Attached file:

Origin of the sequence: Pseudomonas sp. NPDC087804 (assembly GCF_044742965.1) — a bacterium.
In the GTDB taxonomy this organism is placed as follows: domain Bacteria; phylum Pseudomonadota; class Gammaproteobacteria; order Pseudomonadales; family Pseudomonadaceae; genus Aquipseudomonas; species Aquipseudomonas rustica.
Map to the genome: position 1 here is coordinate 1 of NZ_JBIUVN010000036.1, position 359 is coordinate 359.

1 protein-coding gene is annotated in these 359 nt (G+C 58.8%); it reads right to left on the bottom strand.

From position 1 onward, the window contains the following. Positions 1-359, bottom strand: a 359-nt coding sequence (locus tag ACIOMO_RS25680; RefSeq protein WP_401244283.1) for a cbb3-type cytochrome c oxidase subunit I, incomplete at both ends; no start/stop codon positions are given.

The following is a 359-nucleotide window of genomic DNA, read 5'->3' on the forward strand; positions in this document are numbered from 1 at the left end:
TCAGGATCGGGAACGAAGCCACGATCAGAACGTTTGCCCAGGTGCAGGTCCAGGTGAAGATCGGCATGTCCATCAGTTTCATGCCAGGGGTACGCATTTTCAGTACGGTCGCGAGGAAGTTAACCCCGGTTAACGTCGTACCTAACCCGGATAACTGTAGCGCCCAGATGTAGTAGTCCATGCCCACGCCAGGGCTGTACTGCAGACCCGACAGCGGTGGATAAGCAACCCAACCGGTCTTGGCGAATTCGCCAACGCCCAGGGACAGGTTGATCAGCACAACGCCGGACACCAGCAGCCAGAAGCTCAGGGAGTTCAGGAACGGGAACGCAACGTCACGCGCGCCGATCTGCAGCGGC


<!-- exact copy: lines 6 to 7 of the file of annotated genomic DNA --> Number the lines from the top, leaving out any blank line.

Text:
The following is a 359-nucleotide window of genomic DNA, read 5'->3' on the forward strand; positions in this document are numbered from 1 at the left end:
TCAGGATCGGGAACGAAGCCACGATCAGAACGTTTGCCCAGGTGCAGGTCCAGGTGAAGATCGGCATGTCCATCAGTTTCATGCCAGGGGTACGCATTTTCAGTACGGTCGCGAGGAAGTTAACCCCGGTTAACGTCGTACCTAACCCGGATAACTGTAGCGCCCAGATGTAGTAGTCCATGCCCACGCCAGGGCTGTACTGCAGACCCGACAGCGGTGGATAAGCAACCCAACCGGTCTTGGCGAATTCGCCAACGCCCAGGGACAGGTTGATCAGCACAACGCCGGACACCAGCAGCCAGAAGCTCAGGGAGTTCAGGAACGGGAACGCAACGTCACGCGCGCCGATCTGCAGCGGC